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  • Dudley W Hoskins Posted on 06/01/2016 by Dudley W Hoskins
    EPA Farm, Ranch and Rural Community Committee Meets

    The EPA’s Farm, Ranch, and Rural Communities Federal Advisory Committee (FRRCC) met last week in Washington DC to draft recommendations on EPA’s role in soil health in response to Administrator McCarthy’s charge to the Committee.

    NASDA submitted oral comments to the Committee requesting the FRRCC consider recommending EPA make additional investments in resources and personnel within the Agency’s Agricultural Advisors across all EPA Regions.

    Picture from left to right: NASDA Public Policy Counsel, Dudley Hoskins; EPA Counselor to the Administrator for Agricultural Policy, Ron Carleton; and Iowa Secretary of Agriculture, Bill Northey.

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  • Dudley W Hoskins Posted on 06/01/2016 by Dudley W Hoskins

    Last Friday, NASDA sent a letter to EPA Administrator Gina McCarthy requesting the Agency take immediate corrective actions relating to the premature posting of EPA’s preliminary report on the ecological risk assessment of Atrazine.   

    NASDA expressed significant concerns with: (1) the Agency’s mishandling of this information; (2) the substantive scientific shortcomings included in the preliminary risk assessment; and (3) the implications EPA’s actions, or lack thereof, may have on U.S. agricultural producers. 

    NASDA is requesting EPA’s timely response to these concerns before the Agency takes any further actions with its registration review, and NASDA stands ready to assist EPA in ensuring our growers have access to a broad range of technologies and crop protection tools, reviewed and approved in scientifically-sound and transparent manner, needed to continue to produce our nation’s food, fiber, and fuel.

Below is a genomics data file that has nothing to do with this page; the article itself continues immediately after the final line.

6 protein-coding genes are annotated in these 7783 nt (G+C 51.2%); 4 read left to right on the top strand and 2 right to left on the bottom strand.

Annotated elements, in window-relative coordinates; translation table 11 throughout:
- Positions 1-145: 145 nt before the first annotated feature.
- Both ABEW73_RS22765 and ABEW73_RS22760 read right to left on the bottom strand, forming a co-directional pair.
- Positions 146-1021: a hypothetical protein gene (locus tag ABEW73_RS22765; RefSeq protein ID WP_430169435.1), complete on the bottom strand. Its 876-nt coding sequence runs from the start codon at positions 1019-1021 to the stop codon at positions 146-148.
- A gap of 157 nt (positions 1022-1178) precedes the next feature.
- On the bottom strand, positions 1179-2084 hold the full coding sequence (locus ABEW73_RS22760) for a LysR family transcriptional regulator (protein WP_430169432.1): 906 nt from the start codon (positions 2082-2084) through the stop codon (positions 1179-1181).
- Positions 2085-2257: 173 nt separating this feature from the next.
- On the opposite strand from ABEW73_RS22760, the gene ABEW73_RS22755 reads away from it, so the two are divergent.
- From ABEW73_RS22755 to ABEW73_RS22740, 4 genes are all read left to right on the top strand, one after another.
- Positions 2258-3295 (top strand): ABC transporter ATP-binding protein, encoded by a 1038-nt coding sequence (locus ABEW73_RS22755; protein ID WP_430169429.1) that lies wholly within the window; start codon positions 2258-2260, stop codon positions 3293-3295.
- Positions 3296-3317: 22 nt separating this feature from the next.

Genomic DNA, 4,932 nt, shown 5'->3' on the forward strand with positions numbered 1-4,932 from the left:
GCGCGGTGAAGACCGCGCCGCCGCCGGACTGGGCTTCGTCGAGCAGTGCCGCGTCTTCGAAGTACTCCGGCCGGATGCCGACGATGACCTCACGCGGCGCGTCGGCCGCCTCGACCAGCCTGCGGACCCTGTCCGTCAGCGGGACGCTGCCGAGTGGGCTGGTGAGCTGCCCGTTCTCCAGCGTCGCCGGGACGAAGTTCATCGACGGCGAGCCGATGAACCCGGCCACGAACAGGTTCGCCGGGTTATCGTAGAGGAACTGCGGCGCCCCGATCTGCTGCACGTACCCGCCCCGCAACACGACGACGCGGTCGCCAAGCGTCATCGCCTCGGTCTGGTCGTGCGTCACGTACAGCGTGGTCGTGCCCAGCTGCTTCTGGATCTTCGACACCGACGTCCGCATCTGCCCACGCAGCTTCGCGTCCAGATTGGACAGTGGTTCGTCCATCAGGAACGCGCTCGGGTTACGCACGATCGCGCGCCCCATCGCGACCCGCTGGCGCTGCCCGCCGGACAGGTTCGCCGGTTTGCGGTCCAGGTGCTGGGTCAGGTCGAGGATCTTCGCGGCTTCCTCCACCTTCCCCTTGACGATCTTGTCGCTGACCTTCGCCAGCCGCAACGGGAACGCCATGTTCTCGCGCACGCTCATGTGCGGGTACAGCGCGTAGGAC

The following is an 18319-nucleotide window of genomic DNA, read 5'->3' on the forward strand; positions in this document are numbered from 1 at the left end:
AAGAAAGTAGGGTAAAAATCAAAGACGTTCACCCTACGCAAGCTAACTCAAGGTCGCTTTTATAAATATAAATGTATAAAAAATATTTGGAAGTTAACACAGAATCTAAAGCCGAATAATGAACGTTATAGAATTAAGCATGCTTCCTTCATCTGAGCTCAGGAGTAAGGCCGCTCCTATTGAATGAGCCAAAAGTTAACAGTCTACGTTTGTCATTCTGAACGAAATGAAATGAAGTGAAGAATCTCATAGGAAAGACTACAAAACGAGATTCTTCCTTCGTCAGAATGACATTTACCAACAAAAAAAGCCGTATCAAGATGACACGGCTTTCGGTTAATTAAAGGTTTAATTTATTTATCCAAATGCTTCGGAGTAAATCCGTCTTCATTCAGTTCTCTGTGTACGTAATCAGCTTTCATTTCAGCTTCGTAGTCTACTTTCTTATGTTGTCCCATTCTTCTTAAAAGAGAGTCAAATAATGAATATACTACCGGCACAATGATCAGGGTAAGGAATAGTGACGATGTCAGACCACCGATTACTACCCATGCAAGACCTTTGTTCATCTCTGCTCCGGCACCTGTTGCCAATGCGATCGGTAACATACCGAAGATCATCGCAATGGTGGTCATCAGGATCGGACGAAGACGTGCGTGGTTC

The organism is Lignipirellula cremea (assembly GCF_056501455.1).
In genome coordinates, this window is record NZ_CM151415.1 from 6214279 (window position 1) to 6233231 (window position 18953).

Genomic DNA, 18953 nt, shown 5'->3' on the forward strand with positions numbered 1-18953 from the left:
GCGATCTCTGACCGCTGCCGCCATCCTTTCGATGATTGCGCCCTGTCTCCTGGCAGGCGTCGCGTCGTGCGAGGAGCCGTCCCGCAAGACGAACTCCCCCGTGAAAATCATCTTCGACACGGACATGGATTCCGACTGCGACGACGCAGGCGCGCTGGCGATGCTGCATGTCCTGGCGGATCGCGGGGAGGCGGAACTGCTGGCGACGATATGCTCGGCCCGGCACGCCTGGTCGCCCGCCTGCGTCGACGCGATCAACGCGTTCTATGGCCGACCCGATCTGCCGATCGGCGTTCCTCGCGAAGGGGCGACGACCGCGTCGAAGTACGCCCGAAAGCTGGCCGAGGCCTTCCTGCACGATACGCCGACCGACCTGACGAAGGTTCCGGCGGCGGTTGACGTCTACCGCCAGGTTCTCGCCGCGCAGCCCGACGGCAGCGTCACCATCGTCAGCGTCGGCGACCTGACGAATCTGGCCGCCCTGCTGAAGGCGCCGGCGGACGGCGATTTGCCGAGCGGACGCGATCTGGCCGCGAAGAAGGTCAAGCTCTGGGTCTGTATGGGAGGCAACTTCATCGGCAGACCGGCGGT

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  • Amanda Bryant Culp Posted on 06/01/2016 by Amanda Bryant Culp

    Genetically engineered (GE) crops have been the topic of much debate since their introduction into the food system in the mid-1990s. Claims and research that extol both the benefits and risks of GE crops have created a confusing landscape for the public and for policy makers.

    However, according to a recent National Academies of Sciences, Engineering, and Medicine (NAS) report, Genetically Engineered Crops: Experiences and Prospects, the science is clear: “There is no persuasive evidence of adverse health effects directly attributable to consumption of foods derived from GE crops.”

    “Crop scientists and the public both want safe and nutritious food without destroying the environment,” says Mike Grusak, president of the Crop Science Society of America (CSSA). “As scientists we use many tools to achieve these goals, including genetic engineering and conventional breeding,”

    “We applaud the hard work of the National Academies in producing this ...

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  • Amanda Bryant Culp Posted on 06/01/2016 by Amanda Bryant Culp
    Arizona: Egg Company Moves Closer to Production

    Arizona’s agriculture businesses are growing across the state, including a new egg-producing facility in LaPaz County.  Rose Acre Farms expects to be in production this fall, eventually hiring 80 to 100 people.

    On May 19th Rose Acre Farms and the LaPaz Economic Development Corporation hosted the Department of Agriculture on a tour of its Arizona egg farm.  The foundations are in and the company is building the houses.  Rose Acre Farms expects to produce eggs at the Lone Cactus Egg Farm this fall.

    “We’re very excited to have Rose Acre Farms in Arizona,” said Mark Killian, director of the Department of Agriculture.  “It’s an incredible facility that shows food safety is a priority.  They’re able to keep the eggs safe while the chickens are free to move around in the cage-free design.”

    The La Paz Economic Development Corporation has worked for 3 years with the Indiana-based egg producer to expand to Arizona.

    ...